Gas and gasfitters
Coal gas was first made in Dunedin in 1863, Christchurch in 1864, Auckland in 1868 and Wellington in 1871. Gasfitters installed street lights and lighting within houses, which transformed life after dark. The kitchen’s coal range – not gas – was still used for cooking and heating water.
By the late 1880s gas ovens were competing with coal ranges. Gasfitters took ranges out of kitchens and replaced them with gas ovens and burners. Swedish ‘primus’ cookers, which had three burners, were being installed by 1890. For householders who wanted to keep their coal range, there were small bench-top burners, ideal for boiling the kettle. Many people were suspicious of gas, fearing explosions or poisonous vapours.
By the late 1880s electricity was used to light some Wellington streets. Telegraph wires on poles, which had been erected in the early 1880s, were now joined by power lines strung up by electricians.
Yet it took decades for electricity generation to develop and for public supplies to arrive. Much of the work for early electricians was commercial work in the mines, or servicing tramways, public buildings and factories such as freezing works. It was only in the 1920s that electricity arrived in many New Zealand houses.
The first domestic electricians were often established gasfitters or plumbers who extended their range of services. In existing houses they ran the wires in iron conduit pipes up walls and along ceilings. In new houses electricians ran the conduit within the framing – only the shiny porcelain or brass switches and the lights were visible.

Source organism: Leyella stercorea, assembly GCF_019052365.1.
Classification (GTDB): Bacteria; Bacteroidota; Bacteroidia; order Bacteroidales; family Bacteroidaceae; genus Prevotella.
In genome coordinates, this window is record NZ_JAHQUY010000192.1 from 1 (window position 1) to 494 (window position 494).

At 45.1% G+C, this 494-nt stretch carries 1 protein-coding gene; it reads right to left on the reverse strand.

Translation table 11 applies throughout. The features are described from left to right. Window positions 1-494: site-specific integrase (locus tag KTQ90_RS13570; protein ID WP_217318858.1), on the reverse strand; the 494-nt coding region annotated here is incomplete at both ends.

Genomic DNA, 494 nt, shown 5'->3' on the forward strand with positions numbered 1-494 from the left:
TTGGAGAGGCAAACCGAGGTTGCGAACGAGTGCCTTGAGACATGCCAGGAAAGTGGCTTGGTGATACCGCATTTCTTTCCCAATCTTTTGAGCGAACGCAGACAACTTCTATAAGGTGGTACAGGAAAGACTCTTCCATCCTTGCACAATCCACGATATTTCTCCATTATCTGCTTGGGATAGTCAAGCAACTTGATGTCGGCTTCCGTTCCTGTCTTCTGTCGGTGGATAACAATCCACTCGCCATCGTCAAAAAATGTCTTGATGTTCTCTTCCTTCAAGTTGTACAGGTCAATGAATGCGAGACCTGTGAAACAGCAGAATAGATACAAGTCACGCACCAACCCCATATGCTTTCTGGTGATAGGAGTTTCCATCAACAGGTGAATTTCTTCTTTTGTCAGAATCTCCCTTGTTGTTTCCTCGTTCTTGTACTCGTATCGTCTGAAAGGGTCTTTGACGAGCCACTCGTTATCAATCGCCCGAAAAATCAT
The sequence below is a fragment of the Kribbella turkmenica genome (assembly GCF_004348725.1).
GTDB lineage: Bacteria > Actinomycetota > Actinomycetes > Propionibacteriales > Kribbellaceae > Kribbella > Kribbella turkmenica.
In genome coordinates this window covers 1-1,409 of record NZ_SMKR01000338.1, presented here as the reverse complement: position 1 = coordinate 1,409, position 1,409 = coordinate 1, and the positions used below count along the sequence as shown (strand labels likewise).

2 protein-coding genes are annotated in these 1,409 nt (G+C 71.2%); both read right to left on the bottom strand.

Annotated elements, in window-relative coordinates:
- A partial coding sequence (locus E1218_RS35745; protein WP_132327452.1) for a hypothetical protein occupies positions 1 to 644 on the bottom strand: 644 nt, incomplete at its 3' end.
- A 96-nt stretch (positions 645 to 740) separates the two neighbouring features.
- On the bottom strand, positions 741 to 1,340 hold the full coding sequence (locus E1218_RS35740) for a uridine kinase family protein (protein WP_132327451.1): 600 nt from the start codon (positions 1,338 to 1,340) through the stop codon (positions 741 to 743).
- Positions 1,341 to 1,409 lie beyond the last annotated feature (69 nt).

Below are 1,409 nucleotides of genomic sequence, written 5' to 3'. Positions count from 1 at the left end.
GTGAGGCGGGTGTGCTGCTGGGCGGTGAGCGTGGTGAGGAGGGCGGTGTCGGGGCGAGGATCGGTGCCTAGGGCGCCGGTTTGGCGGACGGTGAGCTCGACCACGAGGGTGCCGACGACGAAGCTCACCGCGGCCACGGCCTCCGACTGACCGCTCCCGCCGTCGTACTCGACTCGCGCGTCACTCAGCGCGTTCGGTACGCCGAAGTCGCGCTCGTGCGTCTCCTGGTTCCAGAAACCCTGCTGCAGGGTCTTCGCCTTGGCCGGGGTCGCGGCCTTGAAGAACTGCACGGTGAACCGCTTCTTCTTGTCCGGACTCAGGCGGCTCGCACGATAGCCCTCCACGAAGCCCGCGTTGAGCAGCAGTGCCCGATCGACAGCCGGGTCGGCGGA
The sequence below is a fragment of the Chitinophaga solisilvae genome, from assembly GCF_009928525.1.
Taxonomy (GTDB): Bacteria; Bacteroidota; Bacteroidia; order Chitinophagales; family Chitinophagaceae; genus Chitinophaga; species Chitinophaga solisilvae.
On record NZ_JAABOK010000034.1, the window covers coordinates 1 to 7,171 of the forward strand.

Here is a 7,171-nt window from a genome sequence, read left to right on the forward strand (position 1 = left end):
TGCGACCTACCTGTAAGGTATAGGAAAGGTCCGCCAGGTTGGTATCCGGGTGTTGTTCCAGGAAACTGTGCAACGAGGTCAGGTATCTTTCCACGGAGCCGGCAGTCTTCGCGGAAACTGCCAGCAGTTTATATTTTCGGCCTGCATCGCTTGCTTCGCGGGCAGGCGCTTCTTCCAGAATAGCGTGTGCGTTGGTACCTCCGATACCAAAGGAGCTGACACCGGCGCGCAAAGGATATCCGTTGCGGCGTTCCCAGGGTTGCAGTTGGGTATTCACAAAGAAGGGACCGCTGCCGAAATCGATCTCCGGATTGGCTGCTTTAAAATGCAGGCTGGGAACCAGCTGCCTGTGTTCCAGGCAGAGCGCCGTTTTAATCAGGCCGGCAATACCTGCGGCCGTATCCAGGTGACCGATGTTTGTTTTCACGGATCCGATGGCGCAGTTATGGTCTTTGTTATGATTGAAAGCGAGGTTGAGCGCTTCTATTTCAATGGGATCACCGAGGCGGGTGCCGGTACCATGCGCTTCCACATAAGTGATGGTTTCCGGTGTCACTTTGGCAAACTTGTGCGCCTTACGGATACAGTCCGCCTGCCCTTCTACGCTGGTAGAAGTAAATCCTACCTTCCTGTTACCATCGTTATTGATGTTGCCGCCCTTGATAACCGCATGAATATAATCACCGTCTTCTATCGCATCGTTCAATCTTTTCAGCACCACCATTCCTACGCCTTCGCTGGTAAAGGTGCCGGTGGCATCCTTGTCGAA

In 1952 one electrician recalled the old inspectors of the Council of Fire Underwriters: ‘I have been connected with electrical installation work for 40 years and more and when I started the Underwriters had wiring rules and registration of contractors. Unless contractors were listed by the Underwriters they might not be permitted to carry out wiring work in an area and their work was not necessarily accepted … and the powers of their inspectors (were) those of Mussolini in his prime.’1
Early electricians’ regulations
Electricians, known as ‘wiremen’, had a large increase in work as power boards extended their area of supply and demand for electricity grew. Early rules for electricians were laid out by the Council of Fire Underwriters of New Zealand. Electricity suppliers also licensed electricians working in their areas, but refused to accept licences issued by other authorities. It was clear that nationwide registration was needed. This occurred in 1926, and the following year the first set of mandatory government wiring regulations came into effect.
In 2009 all electricians had to be registered and hold a current practising licence, renewed annually. In 2001, 66% of all electricians were employed in the construction industry, with 15% in manufacturing and the remaining 19% scattered across a wide range of industries. A 2005 estimate put the number of electricians working in New Zealand at 13,867. Around one-third were self-employed.